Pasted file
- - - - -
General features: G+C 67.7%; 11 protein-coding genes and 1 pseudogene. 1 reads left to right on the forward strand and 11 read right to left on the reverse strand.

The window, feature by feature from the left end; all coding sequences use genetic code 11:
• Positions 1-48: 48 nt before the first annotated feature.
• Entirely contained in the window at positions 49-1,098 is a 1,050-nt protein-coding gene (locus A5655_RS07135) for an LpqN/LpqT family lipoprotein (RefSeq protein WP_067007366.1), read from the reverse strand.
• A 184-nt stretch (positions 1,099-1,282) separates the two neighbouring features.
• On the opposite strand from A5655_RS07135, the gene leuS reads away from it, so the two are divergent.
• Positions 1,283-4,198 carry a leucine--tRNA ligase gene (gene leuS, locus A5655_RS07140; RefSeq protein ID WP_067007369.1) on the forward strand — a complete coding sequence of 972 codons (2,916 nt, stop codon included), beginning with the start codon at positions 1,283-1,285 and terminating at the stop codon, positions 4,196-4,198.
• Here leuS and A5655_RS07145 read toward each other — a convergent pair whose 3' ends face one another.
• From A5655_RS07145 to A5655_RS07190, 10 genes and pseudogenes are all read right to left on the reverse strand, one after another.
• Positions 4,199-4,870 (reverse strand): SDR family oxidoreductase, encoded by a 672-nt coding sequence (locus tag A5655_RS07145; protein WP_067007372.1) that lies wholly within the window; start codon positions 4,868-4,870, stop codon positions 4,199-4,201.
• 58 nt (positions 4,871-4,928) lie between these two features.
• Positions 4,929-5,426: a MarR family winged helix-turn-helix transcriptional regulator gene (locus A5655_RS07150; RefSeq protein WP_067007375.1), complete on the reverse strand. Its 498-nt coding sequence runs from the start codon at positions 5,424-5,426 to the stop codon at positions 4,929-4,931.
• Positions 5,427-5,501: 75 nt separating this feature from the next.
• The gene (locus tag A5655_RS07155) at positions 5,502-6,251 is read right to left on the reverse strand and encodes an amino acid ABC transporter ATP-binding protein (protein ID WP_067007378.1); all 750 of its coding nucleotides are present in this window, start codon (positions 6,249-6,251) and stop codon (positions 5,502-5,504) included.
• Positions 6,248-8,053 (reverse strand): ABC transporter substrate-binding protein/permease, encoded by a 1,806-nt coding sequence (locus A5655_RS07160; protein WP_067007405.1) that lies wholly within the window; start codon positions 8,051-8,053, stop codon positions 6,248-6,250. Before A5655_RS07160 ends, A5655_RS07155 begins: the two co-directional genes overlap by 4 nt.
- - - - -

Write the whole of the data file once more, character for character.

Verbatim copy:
General features: G+C 67.7%; 11 protein-coding genes and 1 pseudogene. 1 reads left to right on the forward strand and 11 read right to left on the reverse strand.

The window, feature by feature from the left end; all coding sequences use genetic code 11:
• Positions 1-48: 48 nt before the first annotated feature.
• Entirely contained in the window at positions 49-1,098 is a 1,050-nt protein-coding gene (locus A5655_RS07135) for an LpqN/LpqT family lipoprotein (RefSeq protein WP_067007366.1), read from the reverse strand.
• A 184-nt stretch (positions 1,099-1,282) separates the two neighbouring features.
• On the opposite strand from A5655_RS07135, the gene leuS reads away from it, so the two are divergent.
• Positions 1,283-4,198 carry a leucine--tRNA ligase gene (gene leuS, locus A5655_RS07140; RefSeq protein ID WP_067007369.1) on the forward strand — a complete coding sequence of 972 codons (2,916 nt, stop codon included), beginning with the start codon at positions 1,283-1,285 and terminating at the stop codon, positions 4,196-4,198.
• Here leuS and A5655_RS07145 read toward each other — a convergent pair whose 3' ends face one another.
• From A5655_RS07145 to A5655_RS07190, 10 genes and pseudogenes are all read right to left on the reverse strand, one after another.
• Positions 4,199-4,870 (reverse strand): SDR family oxidoreductase, encoded by a 672-nt coding sequence (locus tag A5655_RS07145; protein WP_067007372.1) that lies wholly within the window; start codon positions 4,868-4,870, stop codon positions 4,199-4,201.
• 58 nt (positions 4,871-4,928) lie between these two features.
• Positions 4,929-5,426: a MarR family winged helix-turn-helix transcriptional regulator gene (locus A5655_RS07150; RefSeq protein WP_067007375.1), complete on the reverse strand. Its 498-nt coding sequence runs from the start codon at positions 5,424-5,426 to the stop codon at positions 4,929-4,931.
• Positions 5,427-5,501: 75 nt separating this feature from the next.
• The gene (locus tag A5655_RS07155) at positions 5,502-6,251 is read right to left on the reverse strand and encodes an amino acid ABC transporter ATP-binding protein (protein ID WP_067007378.1); all 750 of its coding nucleotides are present in this window, start codon (positions 6,249-6,251) and stop codon (positions 5,502-5,504) included.
• Positions 6,248-8,053 (reverse strand): ABC transporter substrate-binding protein/permease, encoded by a 1,806-nt coding sequence (locus A5655_RS07160; protein WP_067007405.1) that lies wholly within the window; start codon positions 8,051-8,053, stop codon positions 6,248-6,250. Before A5655_RS07160 ends, A5655_RS07155 begins: the two co-directional genes overlap by 4 nt.